The Basics of General Liability

The Basics of General Liability

| June 16, 2020
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General liability is a commercial insurance product which offers protection for the business for injuries to a person or persons from defective products, wrongful death or even slip and fall accidents and damage to another's property.   

Limits 

Per Occurrence limits state the amount a policy will pay up to for any one claim.  

Per Aggregate limits state the amount a policy will pay over the policy’s duration (commonly, one year). 

Combined Single Limit (CSL) includes one limit for injuries to a person or persons and damage to another’s property.  This is separate from the split limits mentioned above (occurrence and aggregate). 

Limits can range from $100,000 and up, with $1,000,000 per occurrence being the most common requirement to meet the needs of a contract.  

Example of Split limits: 

$1,000,000 liability limit for personal and advertising injury (any one person)

$1,000,000 aggregate on products and completed operations 

$2,000,000 general aggregate (other than products-completed operations) 

$100,000 damages to premises rented to you (any one fire)

$5,000 medical expense limit (any one person) 

Example of CSL limits:

$1,000,000 each occurrence (injuries and property damage) 

Additional Insured Endorsement

An Additional Insured is not the owner of the policy, but who, under certain circumstances, may be entitled to some of the benefits and a certain amount of the coverage.  For example, while working on a particular job or project, a contractor, their officers, directors and employees  may require to be listed as an Additional Insured on a General Liability policy. If there are numerous Additional Insured, a Blanket Additional Insured coverage may be required.  Average cost per Additional Insured is $150.  

What determines cost?  

The liability rate is usually determined by these items:

Service businesses, like contractors, cleaning services, etc:  Annual payroll or number of employees.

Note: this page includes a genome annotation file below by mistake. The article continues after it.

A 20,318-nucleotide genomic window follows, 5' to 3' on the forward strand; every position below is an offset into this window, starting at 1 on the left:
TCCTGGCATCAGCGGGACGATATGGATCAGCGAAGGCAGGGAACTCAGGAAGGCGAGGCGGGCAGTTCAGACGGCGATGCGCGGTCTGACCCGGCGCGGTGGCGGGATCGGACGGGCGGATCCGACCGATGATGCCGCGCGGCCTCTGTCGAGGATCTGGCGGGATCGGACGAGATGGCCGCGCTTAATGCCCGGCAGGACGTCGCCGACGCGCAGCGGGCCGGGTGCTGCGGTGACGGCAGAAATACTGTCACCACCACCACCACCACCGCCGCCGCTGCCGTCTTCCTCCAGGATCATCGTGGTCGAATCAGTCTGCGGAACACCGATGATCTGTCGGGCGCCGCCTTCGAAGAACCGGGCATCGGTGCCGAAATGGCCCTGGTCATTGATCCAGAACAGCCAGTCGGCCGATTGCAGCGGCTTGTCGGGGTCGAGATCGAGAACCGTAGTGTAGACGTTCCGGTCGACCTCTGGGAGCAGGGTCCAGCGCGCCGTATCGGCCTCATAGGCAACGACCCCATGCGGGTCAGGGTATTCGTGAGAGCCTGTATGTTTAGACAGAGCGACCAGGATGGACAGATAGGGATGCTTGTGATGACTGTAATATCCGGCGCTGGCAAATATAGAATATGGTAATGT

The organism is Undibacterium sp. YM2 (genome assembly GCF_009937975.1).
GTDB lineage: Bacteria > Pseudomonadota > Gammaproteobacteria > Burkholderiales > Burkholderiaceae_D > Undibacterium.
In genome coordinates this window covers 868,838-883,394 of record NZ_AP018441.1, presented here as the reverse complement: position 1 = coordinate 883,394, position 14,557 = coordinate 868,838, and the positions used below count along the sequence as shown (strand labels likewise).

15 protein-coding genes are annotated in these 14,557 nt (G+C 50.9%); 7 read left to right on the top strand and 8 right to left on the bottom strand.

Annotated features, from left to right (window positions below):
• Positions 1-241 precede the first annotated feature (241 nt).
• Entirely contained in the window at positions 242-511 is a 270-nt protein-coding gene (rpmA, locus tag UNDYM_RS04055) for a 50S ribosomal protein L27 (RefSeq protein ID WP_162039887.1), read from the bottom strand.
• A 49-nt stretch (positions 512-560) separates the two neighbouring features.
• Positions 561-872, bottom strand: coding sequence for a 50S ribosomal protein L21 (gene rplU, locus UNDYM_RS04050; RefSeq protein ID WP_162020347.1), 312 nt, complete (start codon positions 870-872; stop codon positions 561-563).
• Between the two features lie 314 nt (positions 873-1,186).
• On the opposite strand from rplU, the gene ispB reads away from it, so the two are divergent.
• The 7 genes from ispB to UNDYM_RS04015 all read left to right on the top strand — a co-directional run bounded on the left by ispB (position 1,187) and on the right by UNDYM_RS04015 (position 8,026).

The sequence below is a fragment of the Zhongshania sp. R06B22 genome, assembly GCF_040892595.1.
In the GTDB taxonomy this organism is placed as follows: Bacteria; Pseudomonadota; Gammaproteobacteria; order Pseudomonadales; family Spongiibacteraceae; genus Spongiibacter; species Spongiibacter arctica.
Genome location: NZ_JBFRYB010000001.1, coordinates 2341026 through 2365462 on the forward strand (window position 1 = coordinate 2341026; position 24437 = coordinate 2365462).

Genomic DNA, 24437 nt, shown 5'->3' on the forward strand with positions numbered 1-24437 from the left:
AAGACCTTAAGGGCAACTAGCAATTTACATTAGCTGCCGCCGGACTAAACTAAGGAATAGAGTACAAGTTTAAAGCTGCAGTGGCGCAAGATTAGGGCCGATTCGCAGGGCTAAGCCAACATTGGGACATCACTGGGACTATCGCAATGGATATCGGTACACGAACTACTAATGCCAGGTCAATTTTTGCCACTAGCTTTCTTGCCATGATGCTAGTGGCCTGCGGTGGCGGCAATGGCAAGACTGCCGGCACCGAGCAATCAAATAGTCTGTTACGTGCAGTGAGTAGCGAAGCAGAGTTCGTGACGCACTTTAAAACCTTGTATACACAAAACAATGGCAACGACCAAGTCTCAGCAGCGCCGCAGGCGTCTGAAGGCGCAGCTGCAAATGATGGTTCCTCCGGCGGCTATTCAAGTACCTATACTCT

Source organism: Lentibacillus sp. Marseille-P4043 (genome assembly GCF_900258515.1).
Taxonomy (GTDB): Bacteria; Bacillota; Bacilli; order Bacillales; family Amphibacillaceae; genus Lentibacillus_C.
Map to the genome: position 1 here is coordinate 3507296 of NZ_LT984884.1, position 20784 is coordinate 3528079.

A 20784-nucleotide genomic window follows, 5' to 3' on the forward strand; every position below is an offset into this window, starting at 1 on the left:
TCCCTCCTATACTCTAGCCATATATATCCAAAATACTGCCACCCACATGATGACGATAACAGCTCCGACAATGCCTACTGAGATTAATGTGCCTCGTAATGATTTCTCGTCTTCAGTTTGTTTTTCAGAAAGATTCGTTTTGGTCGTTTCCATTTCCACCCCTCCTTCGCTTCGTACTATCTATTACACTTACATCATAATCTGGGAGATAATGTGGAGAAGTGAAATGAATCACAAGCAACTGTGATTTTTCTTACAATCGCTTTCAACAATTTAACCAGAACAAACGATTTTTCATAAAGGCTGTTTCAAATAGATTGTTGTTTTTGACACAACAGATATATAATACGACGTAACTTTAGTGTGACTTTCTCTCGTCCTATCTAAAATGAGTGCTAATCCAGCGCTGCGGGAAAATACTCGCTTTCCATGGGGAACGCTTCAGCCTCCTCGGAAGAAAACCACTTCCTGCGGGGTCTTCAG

Retail and Manufacturing, like mercantile, etc:  Gross annual sales.

Office and Rental businesses, like doctor’s or attorney offices, etc:  Square footage or the number of units. 

Audits

Most general liability premiums are based on estimates provided by the policyholder at the beginning of the policy year.  At the end, an audit is done to verify and/or confirm estimates provided initially were accurate.  If they were accurate, then no additional premium due.  If they were understated, the policyholder will owe additional premium at the end of the year.  If they were overstated, the policyholder may receive a credit toward their renewal policy or a refund.  Many times the audit results will be adjusted on the renewal policy, particularly if they were overstated or understate.  

Adjustments

Some carriers allow adjustments to be made to the policy during the year, particularly if the number of employees and/or payroll increases, or if an additional location is added.  

Coverages may differ per state or per company.  Contact your agent to learn what options are available for your business. 

Learn More

Contact one of our licensed business insurance specialists to learn what works best for your business:  1.800.886.0305.  Let our experts help you tailor your business insurance to your business! We are here to help! 

Consultative Insurance Group   |   consultativeinsurance.com   |  “Consultative...It’s the way we do business!”

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